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The Hunger Games 
Suzanne Collins

“A little hope is effective: a lot of hope is dangerous.”

The Hunger Games’ picture of a dystopian future raises significant spiritual and sociological questions for the present day.

Based on Suzanne Collins’ bestselling teen-lit trilogy, the first movie (sequels are already in the works) presents a post-apocalyptic world in which, as punishment for a previous rebellion, 24 “tributes” (12–18-year-olds from 12 impoverished districts) are selected by lottery to fight till only one survives. This spectacle takes place in a large, enclosed wilderness environment, and is televised as entertainment for the ruling citizens of the “Capitol.”

Dystopian indeed.

Befitting its theme, the movie is, at times, intense and unsettling. Although there is blood, the film avoids actual scenes of killing. Still, this is not a movie for younger children, or anyone for whom the darkness of the action and themes might negatively outweigh the benefits of a cracking good story and some important lessons.

And it’s a good story that addresses timely issues.

One of those issues is contemporary attitudes to entertainment and the practice of the cult of celebrity. Prior to being sent off to fight to the death, the tributes are lauded as celebrities; they’re treated to sumptuous food, feted in a lavish pageant, and interviewed by a smarmy TV talk-show host. It all seems so familiar, except it’s leading to the violent deaths of all but one of them at that at the hands of each other.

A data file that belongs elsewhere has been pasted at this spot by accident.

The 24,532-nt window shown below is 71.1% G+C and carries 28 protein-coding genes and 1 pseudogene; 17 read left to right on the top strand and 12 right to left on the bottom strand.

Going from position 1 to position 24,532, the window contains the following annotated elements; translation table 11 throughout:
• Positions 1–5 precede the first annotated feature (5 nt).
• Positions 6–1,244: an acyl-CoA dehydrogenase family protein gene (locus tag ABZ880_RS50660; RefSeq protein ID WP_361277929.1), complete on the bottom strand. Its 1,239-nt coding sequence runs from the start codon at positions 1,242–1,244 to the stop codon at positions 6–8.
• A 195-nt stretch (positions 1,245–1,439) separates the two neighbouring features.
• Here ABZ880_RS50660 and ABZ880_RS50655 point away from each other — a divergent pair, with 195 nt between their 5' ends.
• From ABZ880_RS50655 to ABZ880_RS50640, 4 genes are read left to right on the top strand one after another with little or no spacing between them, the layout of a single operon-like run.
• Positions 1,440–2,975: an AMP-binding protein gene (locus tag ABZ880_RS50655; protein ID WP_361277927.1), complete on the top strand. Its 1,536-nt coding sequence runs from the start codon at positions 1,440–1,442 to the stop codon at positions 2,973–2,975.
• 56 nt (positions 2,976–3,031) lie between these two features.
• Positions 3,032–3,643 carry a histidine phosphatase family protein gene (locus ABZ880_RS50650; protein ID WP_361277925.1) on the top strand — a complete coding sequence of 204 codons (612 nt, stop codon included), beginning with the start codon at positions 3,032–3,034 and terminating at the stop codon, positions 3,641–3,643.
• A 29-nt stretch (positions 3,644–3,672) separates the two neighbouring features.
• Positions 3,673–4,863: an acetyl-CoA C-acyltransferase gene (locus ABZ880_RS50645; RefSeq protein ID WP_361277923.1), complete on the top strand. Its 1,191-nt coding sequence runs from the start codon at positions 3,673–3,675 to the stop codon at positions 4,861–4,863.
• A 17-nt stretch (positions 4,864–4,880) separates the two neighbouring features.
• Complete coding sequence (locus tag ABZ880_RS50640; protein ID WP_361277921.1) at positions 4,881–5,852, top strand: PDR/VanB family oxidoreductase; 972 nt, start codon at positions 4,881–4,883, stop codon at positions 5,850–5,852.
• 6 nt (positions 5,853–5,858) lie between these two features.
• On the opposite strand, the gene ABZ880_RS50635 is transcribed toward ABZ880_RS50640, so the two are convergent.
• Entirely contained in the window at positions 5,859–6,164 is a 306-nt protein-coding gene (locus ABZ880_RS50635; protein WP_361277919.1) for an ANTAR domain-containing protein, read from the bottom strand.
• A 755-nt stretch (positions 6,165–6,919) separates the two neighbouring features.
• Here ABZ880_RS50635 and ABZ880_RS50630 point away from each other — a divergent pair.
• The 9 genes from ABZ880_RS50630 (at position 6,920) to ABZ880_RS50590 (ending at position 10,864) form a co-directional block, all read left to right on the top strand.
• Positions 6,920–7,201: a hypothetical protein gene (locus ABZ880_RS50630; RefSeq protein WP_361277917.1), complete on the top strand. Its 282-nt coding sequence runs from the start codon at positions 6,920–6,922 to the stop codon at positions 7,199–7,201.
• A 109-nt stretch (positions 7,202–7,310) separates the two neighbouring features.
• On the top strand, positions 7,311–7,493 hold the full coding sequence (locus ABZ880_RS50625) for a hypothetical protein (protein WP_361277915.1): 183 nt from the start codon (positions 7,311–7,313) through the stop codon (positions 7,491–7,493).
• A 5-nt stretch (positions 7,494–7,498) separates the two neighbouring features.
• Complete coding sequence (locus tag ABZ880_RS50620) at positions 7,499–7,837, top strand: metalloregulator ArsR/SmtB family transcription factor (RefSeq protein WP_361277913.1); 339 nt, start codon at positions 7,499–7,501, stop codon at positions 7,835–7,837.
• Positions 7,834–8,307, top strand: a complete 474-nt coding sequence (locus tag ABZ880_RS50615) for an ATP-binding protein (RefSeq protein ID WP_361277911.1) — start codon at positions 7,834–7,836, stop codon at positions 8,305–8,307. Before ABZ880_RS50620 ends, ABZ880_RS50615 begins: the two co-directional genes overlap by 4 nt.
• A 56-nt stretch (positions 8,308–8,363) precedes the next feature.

This view of celebrities is different from our world, right?

I’m not so sure. What are the de-humanizing effects of the insane adulation we heap on celebrities in our world? How often do we hear stories, such as the recent death of Whitney Houston, about talented people who, with seemingly all the reason in the world to live, nevertheless struggle with addictions and other demons? What roles do our expectations, our projected fantasies, play in placing them on unrealistic pedestals and killing “normal” for these folks?

The genius of the story is its subversion. Good is a tool for evil. To increase drama (and ratings?) the president of the Capitol advises the producer of the Hunger Games to manipulate the rules so as to generate “hope…the only thing stronger than fear.” But he then cautions: “A little hope is effective; a lot of hope is dangerous.” Hope that doesn’t really point beyond oneself, or one’s circumstances, but is a tool of evil, is not hope at all.

Nowhere is this subversion more apparent than in the nature of the games themselves. Children – the future, the lifeline for humanity – are being sacrificed. I wonder if there isn’t a critique of our age here as well. In what ways are we “killing” not children per se, but childhood? Have post-war parents abdicated our roles in a too-permissive culture? Has too much freedom deprived our children of something essential for their maturation? And what place is there for childhood in an increasingly sexualized world?

The literal game ends with an apparent selfless act, but even here there is a question about motive. And that’s fitting.

There are bright shining themes here – of loyalty, friendship, and sacrifice – but they’re lived out in a world at odds with these values. Cagey wisdom, along with courage, is needed for living them out in that world and in ours. For this reminder, I’m grateful for The Hunger Games.

—Graeme Isbister blogs at graemeisblogging.wordpress.com.

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